Introduction: Gena Philibert-Ortega is a genealogist and author of the book “From the Family Kitchen.” In this blog article, Gena shows that searching old newspapers should be a vital part of every genealogist’s family history research.
I’m always surprised when family history researchers confess they haven’t searched newspapers for information about their brick wall ancestor. Sure, it’s a good idea to start your research project by searching the census and vital records. In addition to checking government records and official documents, part of your research plan should include newspapers – such as the collection in GenealogyBank’s Historical Newspaper Archives.
Newspapers allow you to verify and add information to your family tree. They often complement the government documents that you are using to verify your ancestor’s event dates and places by adding stories that tell you more about your ancestor’s life and experiences.
Every family history project should involve ongoing newspaper research. Why? Consider the following reasons:
Newspapers Reported On Events as They Happened
While a newspaper article is not an original source for documenting events like a birth, marriage or death, it is an important addition to confirming or finding information. For example, you may not know the exact date of an ancestor’s death, but finding a newspaper obituary or probate notice might provide the clue you need to successfully find that original “official” death certificate.
What types of newspapers articles complement vital records? Birth notices; engagement, wedding and anniversary announcements; obituaries; and probate notices are just a few examples.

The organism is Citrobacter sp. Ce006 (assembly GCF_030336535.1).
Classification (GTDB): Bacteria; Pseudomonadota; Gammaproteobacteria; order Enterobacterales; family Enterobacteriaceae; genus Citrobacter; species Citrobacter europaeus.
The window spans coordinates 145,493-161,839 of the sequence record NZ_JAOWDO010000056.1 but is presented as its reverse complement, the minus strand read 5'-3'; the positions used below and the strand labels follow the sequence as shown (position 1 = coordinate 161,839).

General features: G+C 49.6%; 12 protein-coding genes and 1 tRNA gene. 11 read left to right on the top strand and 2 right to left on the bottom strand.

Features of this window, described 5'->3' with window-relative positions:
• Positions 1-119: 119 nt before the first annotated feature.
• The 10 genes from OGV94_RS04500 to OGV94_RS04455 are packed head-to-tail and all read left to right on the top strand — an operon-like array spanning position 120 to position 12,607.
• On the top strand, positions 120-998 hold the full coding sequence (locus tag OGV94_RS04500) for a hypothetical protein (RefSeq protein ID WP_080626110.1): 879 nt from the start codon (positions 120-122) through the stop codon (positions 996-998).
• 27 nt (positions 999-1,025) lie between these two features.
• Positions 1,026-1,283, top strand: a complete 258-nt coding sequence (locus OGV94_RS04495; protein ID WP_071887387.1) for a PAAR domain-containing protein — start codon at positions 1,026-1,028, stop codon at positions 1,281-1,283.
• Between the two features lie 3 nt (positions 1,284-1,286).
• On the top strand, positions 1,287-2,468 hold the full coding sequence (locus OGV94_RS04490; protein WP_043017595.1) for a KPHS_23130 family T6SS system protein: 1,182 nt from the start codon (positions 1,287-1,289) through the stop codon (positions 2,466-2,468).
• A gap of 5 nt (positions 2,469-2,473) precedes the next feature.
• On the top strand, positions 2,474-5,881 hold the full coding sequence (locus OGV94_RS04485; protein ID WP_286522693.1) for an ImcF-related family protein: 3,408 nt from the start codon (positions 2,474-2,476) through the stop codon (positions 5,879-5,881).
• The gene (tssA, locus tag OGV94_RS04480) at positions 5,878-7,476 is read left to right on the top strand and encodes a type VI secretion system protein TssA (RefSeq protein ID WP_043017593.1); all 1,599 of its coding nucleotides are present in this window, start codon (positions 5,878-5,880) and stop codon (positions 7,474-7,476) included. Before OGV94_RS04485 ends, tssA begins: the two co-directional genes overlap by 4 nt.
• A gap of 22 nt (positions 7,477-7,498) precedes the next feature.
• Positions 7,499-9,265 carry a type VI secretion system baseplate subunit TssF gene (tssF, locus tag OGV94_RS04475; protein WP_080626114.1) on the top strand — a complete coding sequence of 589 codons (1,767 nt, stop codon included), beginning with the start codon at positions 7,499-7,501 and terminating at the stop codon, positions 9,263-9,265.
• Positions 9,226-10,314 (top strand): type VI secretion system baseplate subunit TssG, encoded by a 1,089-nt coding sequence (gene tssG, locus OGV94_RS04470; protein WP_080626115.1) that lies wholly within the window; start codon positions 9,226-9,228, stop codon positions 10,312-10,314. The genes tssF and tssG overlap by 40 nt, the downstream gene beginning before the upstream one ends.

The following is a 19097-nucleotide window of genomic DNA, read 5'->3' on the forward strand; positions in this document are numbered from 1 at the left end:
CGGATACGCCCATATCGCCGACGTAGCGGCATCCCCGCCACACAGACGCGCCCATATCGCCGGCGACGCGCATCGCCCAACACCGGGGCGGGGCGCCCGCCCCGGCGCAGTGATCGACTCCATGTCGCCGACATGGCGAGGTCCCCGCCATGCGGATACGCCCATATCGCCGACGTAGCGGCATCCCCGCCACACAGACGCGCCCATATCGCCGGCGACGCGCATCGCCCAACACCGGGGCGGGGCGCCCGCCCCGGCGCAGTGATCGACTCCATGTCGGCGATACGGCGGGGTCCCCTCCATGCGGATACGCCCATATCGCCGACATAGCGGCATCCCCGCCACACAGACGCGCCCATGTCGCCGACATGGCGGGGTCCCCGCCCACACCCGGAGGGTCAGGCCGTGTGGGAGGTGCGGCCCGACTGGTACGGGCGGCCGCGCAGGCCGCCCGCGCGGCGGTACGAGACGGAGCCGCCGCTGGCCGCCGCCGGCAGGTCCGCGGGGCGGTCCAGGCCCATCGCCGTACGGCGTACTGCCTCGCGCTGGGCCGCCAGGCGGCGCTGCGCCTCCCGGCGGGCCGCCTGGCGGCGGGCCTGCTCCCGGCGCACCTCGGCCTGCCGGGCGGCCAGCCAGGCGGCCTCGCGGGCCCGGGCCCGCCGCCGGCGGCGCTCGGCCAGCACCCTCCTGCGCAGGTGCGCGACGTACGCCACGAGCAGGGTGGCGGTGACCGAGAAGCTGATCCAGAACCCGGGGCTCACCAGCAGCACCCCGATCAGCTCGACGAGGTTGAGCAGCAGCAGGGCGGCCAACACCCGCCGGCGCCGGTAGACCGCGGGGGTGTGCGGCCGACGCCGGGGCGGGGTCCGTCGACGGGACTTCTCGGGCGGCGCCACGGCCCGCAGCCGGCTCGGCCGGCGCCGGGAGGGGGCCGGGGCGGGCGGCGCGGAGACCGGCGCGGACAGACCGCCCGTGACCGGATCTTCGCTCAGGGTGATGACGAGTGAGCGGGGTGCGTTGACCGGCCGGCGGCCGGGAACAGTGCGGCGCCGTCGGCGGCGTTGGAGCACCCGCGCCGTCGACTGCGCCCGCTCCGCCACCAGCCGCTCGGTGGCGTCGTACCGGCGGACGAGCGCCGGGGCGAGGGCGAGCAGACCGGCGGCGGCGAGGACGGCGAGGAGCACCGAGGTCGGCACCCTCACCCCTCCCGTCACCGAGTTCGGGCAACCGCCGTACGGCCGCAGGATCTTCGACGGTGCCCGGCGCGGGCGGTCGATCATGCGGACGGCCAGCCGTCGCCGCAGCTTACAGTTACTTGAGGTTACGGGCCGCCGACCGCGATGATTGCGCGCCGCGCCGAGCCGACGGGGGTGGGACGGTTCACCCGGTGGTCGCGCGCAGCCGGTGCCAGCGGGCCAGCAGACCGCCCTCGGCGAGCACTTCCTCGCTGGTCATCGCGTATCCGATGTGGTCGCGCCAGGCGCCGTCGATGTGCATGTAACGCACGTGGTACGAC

Newspapers Reported On Your Ancestor’s Life like No Other Document
There are some limitations to those vital record certificates that you are gathering to document your ancestor’s life. One of the big frustrations is the lack of detail, or even the additional questions they raise. Official government or church documents only provide so much information. They are meant to provide the basics, not tell a story. However, newspaper articles use the details to tell a story. Sure some of that detail may not seem as important, such as “The bride will wear a gown of white figured chiffon over white silk, with trimmings of Irish lace” – but every little detail helps give a deeper picture of your ancestor’s life.
Newspaper articles also provide genealogically relevant gems like relationships and names, occupations, and addresses. Consider this newspaper article about a 1910 New Jersey wedding. Aside from reporting on the wedding, we find the bride’s grandmother’s married name (Mrs. Wade H. Brown) and that she is giving the bride away. The article mentions that the bride is a member of the First Presbyterian Church, and that the groom works for Bell Telephone Company. The bride and groom’s residence at 62 South Hermitage Avenue is also mentioned.
What a goldmine! We now know the name of the bride’s grandmother (and grandfather), the bride’s religion and the groom’s employer, and where the newly married couple will live. Now we can take that information and search censuses, city directories, church records, and other genealogical records.